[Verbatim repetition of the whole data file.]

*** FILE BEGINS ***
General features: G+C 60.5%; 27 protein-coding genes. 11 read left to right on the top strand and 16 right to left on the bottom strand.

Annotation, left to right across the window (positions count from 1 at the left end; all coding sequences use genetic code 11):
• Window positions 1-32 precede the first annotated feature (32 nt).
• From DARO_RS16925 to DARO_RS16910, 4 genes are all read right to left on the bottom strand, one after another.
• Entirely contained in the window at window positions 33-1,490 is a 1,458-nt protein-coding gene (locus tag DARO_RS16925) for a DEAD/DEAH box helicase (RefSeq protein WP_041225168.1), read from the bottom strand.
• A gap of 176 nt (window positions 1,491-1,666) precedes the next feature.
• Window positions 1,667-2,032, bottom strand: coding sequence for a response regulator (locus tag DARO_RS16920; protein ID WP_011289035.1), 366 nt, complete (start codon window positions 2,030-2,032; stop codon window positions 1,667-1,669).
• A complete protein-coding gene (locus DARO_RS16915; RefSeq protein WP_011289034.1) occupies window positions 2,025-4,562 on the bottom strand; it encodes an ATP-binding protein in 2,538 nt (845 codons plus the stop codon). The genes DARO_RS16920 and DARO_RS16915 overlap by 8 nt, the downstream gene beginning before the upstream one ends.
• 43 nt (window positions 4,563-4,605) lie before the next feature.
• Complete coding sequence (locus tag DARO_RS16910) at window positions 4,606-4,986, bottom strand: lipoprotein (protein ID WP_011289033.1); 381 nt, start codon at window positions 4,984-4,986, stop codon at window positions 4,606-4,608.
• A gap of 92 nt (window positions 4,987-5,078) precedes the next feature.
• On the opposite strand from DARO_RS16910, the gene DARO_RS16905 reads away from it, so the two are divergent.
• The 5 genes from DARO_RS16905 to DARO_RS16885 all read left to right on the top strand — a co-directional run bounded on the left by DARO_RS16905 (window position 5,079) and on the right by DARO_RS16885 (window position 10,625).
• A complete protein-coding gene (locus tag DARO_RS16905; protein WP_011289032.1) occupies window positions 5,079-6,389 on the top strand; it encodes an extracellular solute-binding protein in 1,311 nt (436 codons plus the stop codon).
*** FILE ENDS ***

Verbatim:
General features: G+C 60.5%; 27 protein-coding genes. 11 read left to right on the top strand and 16 right to left on the bottom strand.

Annotation, left to right across the window (positions count from 1 at the left end; all coding sequences use genetic code 11):
• Window positions 1-32 precede the first annotated feature (32 nt).
• From DARO_RS16925 to DARO_RS16910, 4 genes are all read right to left on the bottom strand, one after another.
• Entirely contained in the window at window positions 33-1,490 is a 1,458-nt protein-coding gene (locus tag DARO_RS16925) for a DEAD/DEAH box helicase (RefSeq protein WP_041225168.1), read from the bottom strand.
• A gap of 176 nt (window positions 1,491-1,666) precedes the next feature.
• Window positions 1,667-2,032, bottom strand: coding sequence for a response regulator (locus tag DARO_RS16920; protein ID WP_011289035.1), 366 nt, complete (start codon window positions 2,030-2,032; stop codon window positions 1,667-1,669).
• A complete protein-coding gene (locus DARO_RS16915; RefSeq protein WP_011289034.1) occupies window positions 2,025-4,562 on the bottom strand; it encodes an ATP-binding protein in 2,538 nt (845 codons plus the stop codon). The genes DARO_RS16920 and DARO_RS16915 overlap by 8 nt, the downstream gene beginning before the upstream one ends.
• 43 nt (window positions 4,563-4,605) lie before the next feature.
• Complete coding sequence (locus tag DARO_RS16910) at window positions 4,606-4,986, bottom strand: lipoprotein (protein ID WP_011289033.1); 381 nt, start codon at window positions 4,984-4,986, stop codon at window positions 4,606-4,608.
• A gap of 92 nt (window positions 4,987-5,078) precedes the next feature.
• On the opposite strand from DARO_RS16910, the gene DARO_RS16905 reads away from it, so the two are divergent.
• The 5 genes from DARO_RS16905 to DARO_RS16885 all read left to right on the top strand — a co-directional run bounded on the left by DARO_RS16905 (window position 5,079) and on the right by DARO_RS16885 (window position 10,625).
• A complete protein-coding gene (locus tag DARO_RS16905; protein WP_011289032.1) occupies window positions 5,079-6,389 on the top strand; it encodes an extracellular solute-binding protein in 1,311 nt (436 codons plus the stop codon).